Sorry, Republicans, Your Savior Won’t Come

Sorry, Republicans, Your Savior Won’t Come

Sorry, Republicans, Your Savior Won’t Come

Republicans are still dreaming about a new presidential candidate. It’s time to move on. 


In Politico’s Playbook on Saturday Mike Allen reported that elite Republicans are still fantasizing about a superhero who will swoop in to free them from the limitations of their current crop of contenders [the all-capitalized phrases are Allen’s]:

A tippy-top Republican, unprompted, yesterday sketched the germ of a plan for a new candidate if Rick Santorum upsets Mitt Romney in the Michigan primary on Feb. 28. Our friend brought visual aids: chicken-scratched versions of prosaic documents that are circulating among GOP insiders like nuclear-code sheets…. The point: even after Feb. 28, it might be possible to assemble a Hail Mary candidacy that could garner enough delegates to force a CONTESTED convention….

AT THAT VERY MOMENT, ABC’S JONATHAN KARL was at the Capitol, having a conversation that resulted in this Richter-rattler: “A prominent Republican senator just told me that if Romney can’t win in Michigan, the Republican Party needs to go back to the drawing board and convince somebody new to get into the race. ‘If Romney cannot win Michigan, we need a new candidate,’ said the senator…. “Santorum? ‘He’d lose 35 states,’ the senator said, predicting the same fate for Newt Gingrich. It would have to be somebody else, the senator said.  Who? ‘Jeb Bush.’ ”

This is silly because no candidate exists who would be simultaneously more acceptable to the Republican base and independents than both Romney and Santorum. And if he did, he’d be a fool to sign on for this unpleasant adventure.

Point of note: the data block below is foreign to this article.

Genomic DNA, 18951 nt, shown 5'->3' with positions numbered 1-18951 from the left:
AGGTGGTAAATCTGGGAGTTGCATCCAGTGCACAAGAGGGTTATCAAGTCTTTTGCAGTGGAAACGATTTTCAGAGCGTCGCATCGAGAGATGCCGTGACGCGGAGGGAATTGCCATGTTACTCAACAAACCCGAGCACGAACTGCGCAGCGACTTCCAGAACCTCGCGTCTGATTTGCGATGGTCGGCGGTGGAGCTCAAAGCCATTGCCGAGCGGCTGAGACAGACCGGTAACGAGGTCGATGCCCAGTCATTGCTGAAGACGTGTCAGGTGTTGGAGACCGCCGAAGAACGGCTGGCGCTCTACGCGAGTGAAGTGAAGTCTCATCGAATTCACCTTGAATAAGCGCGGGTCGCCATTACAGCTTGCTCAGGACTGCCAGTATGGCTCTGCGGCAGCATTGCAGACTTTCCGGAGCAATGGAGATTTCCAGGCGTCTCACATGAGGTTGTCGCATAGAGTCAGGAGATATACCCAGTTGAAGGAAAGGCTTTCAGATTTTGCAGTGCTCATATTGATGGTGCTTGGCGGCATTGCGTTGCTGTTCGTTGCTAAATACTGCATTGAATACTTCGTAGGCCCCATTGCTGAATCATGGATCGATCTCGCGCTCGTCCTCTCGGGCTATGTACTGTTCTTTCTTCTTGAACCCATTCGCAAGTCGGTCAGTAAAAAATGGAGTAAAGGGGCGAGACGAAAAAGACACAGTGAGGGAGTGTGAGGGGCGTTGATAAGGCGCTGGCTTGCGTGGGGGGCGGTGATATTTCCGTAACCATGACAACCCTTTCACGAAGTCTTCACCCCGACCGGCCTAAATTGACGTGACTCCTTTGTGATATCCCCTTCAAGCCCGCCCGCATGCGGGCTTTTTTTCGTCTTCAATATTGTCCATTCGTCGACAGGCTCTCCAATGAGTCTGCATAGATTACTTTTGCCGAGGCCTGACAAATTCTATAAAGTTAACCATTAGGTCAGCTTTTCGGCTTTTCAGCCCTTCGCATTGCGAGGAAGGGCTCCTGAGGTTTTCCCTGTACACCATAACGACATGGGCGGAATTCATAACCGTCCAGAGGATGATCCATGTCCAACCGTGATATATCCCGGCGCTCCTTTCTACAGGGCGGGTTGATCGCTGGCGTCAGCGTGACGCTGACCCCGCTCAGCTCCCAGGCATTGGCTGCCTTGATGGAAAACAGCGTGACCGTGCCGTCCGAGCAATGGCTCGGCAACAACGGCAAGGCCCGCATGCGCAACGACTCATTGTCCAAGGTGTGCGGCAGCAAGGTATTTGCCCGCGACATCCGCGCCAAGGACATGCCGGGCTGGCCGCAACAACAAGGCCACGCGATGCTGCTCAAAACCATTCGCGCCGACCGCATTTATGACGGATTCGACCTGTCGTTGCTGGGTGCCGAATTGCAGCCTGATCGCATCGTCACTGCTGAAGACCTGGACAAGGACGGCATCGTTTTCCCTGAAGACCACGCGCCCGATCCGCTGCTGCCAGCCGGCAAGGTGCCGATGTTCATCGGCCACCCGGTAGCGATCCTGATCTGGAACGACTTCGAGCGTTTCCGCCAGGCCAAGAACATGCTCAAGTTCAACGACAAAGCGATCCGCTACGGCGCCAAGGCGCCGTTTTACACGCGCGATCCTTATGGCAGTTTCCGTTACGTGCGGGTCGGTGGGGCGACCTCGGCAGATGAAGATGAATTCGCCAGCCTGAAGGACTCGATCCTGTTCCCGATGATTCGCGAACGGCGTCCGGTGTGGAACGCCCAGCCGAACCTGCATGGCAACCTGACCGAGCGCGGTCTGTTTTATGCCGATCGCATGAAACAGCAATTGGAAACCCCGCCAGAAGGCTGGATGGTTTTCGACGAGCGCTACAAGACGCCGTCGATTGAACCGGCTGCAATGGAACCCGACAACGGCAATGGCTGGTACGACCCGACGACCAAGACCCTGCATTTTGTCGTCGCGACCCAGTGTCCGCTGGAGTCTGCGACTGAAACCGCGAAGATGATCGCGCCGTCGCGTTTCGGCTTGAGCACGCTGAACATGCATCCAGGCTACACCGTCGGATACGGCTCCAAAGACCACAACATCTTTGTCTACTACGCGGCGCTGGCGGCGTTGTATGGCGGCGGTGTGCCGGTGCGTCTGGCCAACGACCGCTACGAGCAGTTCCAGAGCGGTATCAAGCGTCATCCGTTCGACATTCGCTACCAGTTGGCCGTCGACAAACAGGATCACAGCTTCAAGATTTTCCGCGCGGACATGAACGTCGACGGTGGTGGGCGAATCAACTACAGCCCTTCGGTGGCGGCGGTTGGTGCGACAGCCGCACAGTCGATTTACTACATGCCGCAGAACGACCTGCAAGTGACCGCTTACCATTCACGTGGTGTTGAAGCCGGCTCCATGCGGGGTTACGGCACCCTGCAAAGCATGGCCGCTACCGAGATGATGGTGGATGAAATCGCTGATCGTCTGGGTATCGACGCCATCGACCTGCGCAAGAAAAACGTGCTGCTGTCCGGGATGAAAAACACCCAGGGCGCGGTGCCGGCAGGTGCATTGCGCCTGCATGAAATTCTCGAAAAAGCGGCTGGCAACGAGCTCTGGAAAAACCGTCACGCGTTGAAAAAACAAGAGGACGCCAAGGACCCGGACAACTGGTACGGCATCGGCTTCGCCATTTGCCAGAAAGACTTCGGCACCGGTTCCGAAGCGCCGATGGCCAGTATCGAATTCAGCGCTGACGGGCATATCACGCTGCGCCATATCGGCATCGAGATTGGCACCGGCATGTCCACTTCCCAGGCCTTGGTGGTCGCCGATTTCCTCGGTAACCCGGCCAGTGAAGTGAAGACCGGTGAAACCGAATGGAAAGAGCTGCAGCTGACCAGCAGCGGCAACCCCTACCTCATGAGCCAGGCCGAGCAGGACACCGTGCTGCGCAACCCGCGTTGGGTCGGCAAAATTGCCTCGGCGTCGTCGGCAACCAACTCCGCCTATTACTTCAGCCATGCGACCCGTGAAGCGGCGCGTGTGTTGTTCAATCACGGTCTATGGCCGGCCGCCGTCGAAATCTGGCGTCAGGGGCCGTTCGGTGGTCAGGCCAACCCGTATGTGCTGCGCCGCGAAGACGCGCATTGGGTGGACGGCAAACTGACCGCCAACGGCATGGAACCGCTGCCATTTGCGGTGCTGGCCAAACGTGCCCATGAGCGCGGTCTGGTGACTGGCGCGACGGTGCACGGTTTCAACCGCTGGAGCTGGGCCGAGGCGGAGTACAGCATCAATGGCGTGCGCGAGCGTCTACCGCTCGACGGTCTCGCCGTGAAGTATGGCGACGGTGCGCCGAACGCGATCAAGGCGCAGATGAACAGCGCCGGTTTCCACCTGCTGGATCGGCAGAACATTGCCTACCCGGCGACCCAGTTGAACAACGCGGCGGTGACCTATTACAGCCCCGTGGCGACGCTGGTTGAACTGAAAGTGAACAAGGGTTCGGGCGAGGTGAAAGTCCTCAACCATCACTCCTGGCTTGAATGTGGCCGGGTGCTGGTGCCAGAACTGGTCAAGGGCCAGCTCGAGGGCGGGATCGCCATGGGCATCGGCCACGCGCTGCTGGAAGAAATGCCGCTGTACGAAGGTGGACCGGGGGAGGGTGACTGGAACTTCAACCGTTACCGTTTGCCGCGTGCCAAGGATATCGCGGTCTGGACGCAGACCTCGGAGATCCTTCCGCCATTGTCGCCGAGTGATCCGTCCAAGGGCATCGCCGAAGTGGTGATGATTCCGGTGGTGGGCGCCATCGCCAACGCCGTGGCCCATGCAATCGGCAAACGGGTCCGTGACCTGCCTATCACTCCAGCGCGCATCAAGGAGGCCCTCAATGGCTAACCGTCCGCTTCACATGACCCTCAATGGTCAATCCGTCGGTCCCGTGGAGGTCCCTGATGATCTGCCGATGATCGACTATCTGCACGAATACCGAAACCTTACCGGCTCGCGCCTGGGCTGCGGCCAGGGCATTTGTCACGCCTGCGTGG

The candidates whose names are being tossed out as options—Mitch Daniels, Chris Christie, Jeb Bush—have plenty of potential liabilities. Daniels has been fined for drug possession. His marital history is complicated, although at least on the surface it’s much more sympathetic than, say, Newt Gingrich’s. He also was director of the Office of Management and Budget back when George W. Bush was running up the budget deficit, something Republicans claim to have been upset by at the time, although we know they are lying. Perhaps, like having supported an individual mandate in healthcare reform, it could become an ex post facto disqualification.

Chris Christie, who has already endorsed Romney, has taken a stance against Islamophobia, a position that offends many conservatives. Meanwhile, his angry, abrasive shtick might play badly among soccer mom swing voters.

Jeb Bush is the brother of former President George W. Bush. I don’t think that point requires further illumination.

And what would be their incentive for getting in the race? To have their histories pored over, to spend days raising money and rushing to put together a campaign only to risk embarrassment? Since it’s no longer possible for a new entrant to win the nomination outright, the reward would merely be winning enough delegates to force a fight at the convention. If these candidates couldn’t be persuaded to accept the hassles of a Republican primary when it was winnable, why would any of them do so now?

Republicans should come to grips with the fact that the nominee is going to be one of the remaining, unappealing candidates.


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